Morningside Heights-Notable for Early 20th Century Architecture Designated

Morningside Heights Historic District Map. Credit LPC.

District is composed of 115 buildings between West 109th and West 199th Streets. On February 21, 2017, the Landmarks Preservation Commission voted to designate the Morningside Heights Historic District, in Manhattan’s Morningside Heights neighborhood. Made up of 115 buildings, the district is characterized by its residential architecture, developed within a relatively short period of time in the early 20th century, for middle and upper class tenants. The district is bounded by West 109th Street to the south, and West 119th street to the north, between Riverside Drive and Amsterdam Avenue.

Before the late 19th century the land, an elevated plateau, was occupied by two institutions, the Leake and Watts Orphan Asylum and New York Hospital’s Bloomingdale Insane Asylum. After the closure of the asylum in the 1890s, the first residential rowhouses were built in the area. Development remained minimal until the extension of the IRT subway to the area in the early 20th century. Speculative development quickly followed the arrival of the IRT, seeing the construction of apartment houses appealing to a middle- and upper-class market. 75 apartment buildings were constructed in the area between 1903 and 1911. Other smaller apartment building, flats and rowhouses composed the rest of the district, where development had all but ceased by the end of the 1920s.

At a hearing on December 6, 2016, elected officials and their representatives, including Congressman Jerrold Nadler, Council member Mark Levine, Assembly Member Daniel O’Donnell, and Manhattan Borough President Gale Brewer spoke in strong support of landmarking, saying it was strongly favored by their constituents, and that out-of-character development threatened the neighborhood’s integrity. Members of the Morningside Heights Community Coalition supported designation, testifying that luxury housing developers threatened the area’s architectural and social fabric. Colombia University Professor Andrew Dolkart, author of a book on the area’s architectural history, said the district was entirely unique in Manhattan’s development. Several individual neighborhood residents also spoke in favor of the designation.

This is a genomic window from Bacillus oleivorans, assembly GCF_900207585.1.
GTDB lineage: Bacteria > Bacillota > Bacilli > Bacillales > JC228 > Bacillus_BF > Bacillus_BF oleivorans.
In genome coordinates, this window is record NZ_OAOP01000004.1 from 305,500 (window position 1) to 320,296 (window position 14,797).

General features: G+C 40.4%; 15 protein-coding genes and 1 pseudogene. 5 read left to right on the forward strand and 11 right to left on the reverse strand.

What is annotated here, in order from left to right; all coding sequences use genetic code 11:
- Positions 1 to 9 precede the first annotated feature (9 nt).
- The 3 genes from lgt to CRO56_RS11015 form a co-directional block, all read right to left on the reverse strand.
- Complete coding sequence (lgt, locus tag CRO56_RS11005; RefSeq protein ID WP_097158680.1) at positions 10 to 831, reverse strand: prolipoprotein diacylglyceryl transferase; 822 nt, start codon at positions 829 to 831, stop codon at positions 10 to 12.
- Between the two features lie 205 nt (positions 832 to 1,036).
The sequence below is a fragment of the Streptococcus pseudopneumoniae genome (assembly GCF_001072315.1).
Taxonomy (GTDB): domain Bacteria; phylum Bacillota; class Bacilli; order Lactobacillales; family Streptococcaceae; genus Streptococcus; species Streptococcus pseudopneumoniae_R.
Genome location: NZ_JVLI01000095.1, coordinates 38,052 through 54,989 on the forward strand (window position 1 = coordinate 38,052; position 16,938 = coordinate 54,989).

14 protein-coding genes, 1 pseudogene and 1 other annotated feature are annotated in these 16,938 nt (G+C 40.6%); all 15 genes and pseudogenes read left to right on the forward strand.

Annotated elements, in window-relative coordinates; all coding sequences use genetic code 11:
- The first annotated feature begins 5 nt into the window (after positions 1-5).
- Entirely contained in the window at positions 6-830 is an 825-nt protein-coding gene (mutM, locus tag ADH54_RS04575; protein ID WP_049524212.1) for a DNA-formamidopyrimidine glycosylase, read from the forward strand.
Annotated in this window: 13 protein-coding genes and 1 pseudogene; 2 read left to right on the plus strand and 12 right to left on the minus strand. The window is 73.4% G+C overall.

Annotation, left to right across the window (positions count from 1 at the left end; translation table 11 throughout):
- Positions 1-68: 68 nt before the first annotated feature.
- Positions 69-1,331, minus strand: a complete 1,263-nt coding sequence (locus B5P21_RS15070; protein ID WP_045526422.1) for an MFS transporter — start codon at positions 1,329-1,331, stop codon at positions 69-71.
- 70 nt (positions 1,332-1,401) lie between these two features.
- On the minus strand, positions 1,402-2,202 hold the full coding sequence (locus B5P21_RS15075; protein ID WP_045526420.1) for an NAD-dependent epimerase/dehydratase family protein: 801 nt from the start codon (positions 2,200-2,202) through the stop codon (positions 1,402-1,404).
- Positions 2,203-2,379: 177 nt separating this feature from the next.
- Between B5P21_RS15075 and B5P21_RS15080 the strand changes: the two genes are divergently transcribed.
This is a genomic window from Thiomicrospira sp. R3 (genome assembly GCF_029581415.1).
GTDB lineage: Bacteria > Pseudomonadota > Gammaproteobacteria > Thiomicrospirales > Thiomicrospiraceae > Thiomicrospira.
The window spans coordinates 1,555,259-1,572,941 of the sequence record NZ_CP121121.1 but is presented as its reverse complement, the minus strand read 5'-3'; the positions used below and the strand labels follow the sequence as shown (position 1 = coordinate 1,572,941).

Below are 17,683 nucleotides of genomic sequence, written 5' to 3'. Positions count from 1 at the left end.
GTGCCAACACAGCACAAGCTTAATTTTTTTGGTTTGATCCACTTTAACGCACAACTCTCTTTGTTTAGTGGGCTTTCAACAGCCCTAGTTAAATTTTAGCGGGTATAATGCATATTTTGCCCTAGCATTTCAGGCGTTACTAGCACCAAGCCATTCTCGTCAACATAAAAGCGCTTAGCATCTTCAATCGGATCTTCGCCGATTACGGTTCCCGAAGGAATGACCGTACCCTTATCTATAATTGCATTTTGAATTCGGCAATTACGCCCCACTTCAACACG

Buildings such as the Paterno located at 440 Riverside Drive make up this new HD. Credit LPC.

A representative of Columbia University objected to the inclusion of four rowhouses owned by the university in the district, claiming they were architecturally insignificant, and were slated for redevelopment as housing. A member of Synagogue Ramath Orah, which falls within the district, said landmarking would impose unsustainable costs on the synagogue. The pastor of Broadway Presbyterian Church also imposed his church’s inclusion, saying the building bore no relationship to the district’s residential architecture.

When the Commission reconvened, Research Department staff advised against altering the district’s boundaries. Staff members said the rowhouses owned by Columbia were of an age and architectural integrity consistent with the rest of the district, and the two religious buildings contributed to the district’s architectural and cultural significance.

Chair Meenakshi Srinivasan said the district possessed “amazing streetscapes,” and the district’s architecture was remarkably cohesive and intact. Commissioner Michael Goldblum called the district a “very distinct place,” and said he believed it to be important to retain the Columbia-owned rowhouses, because they were of a late vintage for New York rowhouses, and provided a counterpoint to the larger apartment buildings. Commissioner Fred Bland praised the Commission’s staff for their “relentless research.”

Commissioners unanimously designate the historic district with unmodified borders.

Srinivasan also announced the launch of a 3-D Web map to make data about the district accessible to property owners and the public.

LPC: Morningside Heights Historic District, Manhattan (LP-2584) (February 21, 2017).

 By: Jesse Denno (Jesse is a full-time staff writer at the Center for NYC Law).

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